Home sales stunk, and the Fed Governors are squabbling. Ergo: markets sold off. This strikes us more than casual market noise and that there has been a very significant shift in Fed Policy. Throughout the fall 2009 and spring 2010, the Fed had been on course to measuredly terminate various types of monetary accommodation. They were well on course with their stealthy tightening until last week when they announced that they would be reinvesting principal payments from their $2.3 trillion portfolio. That’s a big deal. It is a major about-face. It seems they tried to temper the severity of their move by disclosing that there were dissenters among their ranks. It looked like a way to try to make their dovish shift a bit edgy.
They may have sent the wrong message or at least their message may have unintended consequences. Wall Street has conferred upon the Fed mystical powers of solomonesque omniscience. Squabbling undermines that perspective. It makes them appear downright mortal and perhaps even fallible. Steve Roach said on CNBC that he thought that this Fed was being reactionary and not strategic. He may be right, or this shift may be strategic and indicate a more severe economic condition than most expect. Whether reaction or strategy, the Fed has ceased its contraction and reversed to an expansive posture.
We know that jobs aren’t being added and that consumers have their saving hats on. Neither offers much encouragement for speedy recovery. But pay attention to stocks.
As investor flows have been removed from all things equity and invested in bonds, rates are making record lows. The 2year Treasury Note auction wrought yields of less than one half percent. The 10year Treasury Note traded at and below 2.5%. This message of concern for a return of capital as opposed to a return on capital is deafening. Stocks look ever more reasonable.
Big blue-chip multinational corporations are selling at 11 times earnings, have huge amounts of cash on their balance sheets, and dividends largely in the 2-4% range. If you believe that America’s future will continue to grow and flourish over the years and decades ahead, then this period of contraction will pass as all of the others have passed, and these levels will be remembered as laughably cheap.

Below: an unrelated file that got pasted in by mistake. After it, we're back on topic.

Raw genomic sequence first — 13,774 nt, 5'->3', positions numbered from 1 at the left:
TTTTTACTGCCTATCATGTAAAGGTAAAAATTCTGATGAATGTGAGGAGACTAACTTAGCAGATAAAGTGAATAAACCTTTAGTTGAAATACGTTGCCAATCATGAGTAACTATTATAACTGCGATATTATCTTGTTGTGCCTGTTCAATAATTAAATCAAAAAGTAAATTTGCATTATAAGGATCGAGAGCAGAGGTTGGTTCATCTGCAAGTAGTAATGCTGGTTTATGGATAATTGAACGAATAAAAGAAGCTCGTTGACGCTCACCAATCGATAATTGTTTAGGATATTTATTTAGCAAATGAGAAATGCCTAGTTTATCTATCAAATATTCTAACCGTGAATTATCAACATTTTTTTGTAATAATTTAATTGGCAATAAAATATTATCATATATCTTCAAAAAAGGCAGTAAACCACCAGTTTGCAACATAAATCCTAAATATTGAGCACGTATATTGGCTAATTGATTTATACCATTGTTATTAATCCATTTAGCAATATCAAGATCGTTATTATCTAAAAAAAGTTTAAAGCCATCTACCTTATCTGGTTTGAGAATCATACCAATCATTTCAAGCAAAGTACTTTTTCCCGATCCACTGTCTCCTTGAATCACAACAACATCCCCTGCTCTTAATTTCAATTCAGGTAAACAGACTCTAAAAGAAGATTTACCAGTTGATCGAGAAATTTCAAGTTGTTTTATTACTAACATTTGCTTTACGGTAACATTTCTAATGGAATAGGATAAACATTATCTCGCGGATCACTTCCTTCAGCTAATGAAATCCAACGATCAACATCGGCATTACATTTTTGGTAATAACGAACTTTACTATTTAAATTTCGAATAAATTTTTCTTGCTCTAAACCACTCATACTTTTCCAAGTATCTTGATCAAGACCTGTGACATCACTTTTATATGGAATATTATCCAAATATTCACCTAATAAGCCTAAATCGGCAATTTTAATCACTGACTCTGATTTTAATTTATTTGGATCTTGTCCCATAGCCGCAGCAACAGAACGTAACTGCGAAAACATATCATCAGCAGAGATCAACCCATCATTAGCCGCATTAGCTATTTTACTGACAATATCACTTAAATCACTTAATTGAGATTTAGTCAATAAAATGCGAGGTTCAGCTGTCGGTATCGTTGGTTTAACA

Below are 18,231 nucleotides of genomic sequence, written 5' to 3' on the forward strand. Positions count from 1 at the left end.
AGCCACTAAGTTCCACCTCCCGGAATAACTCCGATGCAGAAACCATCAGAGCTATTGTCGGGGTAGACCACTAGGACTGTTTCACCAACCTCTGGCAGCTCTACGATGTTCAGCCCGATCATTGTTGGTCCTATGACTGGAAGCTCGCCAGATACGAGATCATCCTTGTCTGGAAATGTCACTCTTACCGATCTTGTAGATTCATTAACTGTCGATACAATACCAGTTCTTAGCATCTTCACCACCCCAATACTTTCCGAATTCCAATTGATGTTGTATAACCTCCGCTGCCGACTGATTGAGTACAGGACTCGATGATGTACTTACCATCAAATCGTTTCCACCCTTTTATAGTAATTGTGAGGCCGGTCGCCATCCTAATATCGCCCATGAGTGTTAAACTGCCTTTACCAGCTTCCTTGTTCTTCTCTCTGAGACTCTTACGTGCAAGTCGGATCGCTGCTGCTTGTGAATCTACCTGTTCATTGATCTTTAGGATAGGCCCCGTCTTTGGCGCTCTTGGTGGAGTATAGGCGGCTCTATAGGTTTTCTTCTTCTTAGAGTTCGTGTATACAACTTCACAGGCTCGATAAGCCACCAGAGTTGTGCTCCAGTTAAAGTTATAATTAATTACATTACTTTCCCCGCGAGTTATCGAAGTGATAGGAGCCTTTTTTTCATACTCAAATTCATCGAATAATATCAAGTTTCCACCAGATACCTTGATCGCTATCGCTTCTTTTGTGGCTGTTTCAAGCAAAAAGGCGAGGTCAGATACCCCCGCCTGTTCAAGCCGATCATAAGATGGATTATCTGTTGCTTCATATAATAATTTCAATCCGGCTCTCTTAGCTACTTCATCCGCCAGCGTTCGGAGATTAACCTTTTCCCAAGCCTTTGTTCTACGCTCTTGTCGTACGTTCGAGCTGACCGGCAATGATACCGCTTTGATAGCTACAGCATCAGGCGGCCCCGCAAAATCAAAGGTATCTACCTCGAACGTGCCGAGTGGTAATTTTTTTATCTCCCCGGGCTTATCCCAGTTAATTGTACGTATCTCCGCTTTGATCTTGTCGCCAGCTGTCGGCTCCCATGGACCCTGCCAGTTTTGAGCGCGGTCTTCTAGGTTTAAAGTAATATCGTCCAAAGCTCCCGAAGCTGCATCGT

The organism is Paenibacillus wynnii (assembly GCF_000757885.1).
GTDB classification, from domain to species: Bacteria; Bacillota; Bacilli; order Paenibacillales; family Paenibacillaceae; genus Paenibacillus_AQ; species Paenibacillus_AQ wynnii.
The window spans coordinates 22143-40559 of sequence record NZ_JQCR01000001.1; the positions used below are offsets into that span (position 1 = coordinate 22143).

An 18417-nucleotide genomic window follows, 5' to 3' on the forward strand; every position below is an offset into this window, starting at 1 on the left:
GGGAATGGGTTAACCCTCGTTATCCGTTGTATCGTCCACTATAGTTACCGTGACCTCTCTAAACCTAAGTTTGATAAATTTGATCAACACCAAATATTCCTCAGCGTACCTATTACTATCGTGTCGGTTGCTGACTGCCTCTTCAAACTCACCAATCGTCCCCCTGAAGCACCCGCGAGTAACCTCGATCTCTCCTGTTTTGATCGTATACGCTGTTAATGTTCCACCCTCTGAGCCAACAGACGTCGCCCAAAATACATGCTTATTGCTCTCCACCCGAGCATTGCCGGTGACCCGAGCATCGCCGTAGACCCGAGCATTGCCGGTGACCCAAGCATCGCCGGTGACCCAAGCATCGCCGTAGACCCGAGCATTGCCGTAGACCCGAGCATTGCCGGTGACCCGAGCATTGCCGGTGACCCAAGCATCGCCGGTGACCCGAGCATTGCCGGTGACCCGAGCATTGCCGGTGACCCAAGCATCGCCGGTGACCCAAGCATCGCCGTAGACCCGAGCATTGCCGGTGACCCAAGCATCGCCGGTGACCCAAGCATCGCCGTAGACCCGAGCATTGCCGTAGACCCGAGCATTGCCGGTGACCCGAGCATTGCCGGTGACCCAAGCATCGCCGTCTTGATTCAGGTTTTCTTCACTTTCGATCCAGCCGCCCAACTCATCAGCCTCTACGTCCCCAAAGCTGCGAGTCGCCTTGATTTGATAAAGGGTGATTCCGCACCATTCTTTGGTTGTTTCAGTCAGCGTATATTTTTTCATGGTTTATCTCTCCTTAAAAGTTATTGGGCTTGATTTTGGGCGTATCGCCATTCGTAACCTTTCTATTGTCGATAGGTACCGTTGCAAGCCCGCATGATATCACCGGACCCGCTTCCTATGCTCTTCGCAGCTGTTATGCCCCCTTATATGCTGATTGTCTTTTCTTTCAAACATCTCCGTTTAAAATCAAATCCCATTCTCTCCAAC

There are always exceptions, and individual municipal bonds are quite interesting right now. Many deals of the past ten years were issued with insurance that garnered a AAA rating and did not apply for an underlying rating. Insurance is considered of questionable worth, and smaller issues (less than $200 million) don’t have much of a following and tend to trade inefficiently. Farr, Miller & Washington Fixed Income Manager, Glenn Ryhanych, CFA, CFP said he’s never seen such wide spreads among similar securities.
DC Ballpark Revenue Bonds are interesting to us. On their face they carry an A rating and were a huge issuance. Revenues from a stadium might raise questions about cash flow necessary for debt service, but a little research tells a different story. The primary source of the debt service fund is a business tax on all DC businesses over $5 million in revenues. The secondary source of debt service income is a utility tax for commercial, not residential, subscribers, and thirdly is a tax on revenues generated by stadium vendors, ticket and merchandise sales. These broad based revenue supports give us greater comfort in considering these bonds for client accounts. Please note that this is not a recommendation to buy or sell. We may be buying or selling these and other issues for clients’ accounts at any time as we deem appropriate.
With diligent research and optimism for the future, we continue to research several stocks and bonds that appear to represent compelling value at current levels. It has gotten tougher to invest, but don’t give up, buckle down and do your homework; it will be worth it.
Hang in there.
Michael K. Farr is President and majority owner of investment management firm Farr, Miller & Washington, LLC in Washington, D.C. Mr. Farr is a Contributor for CNBC television, and he is quoted regularly in the Wall Street Journal, Businessweek, USA Today, and many other publications. He has been in the investment business for over twenty years.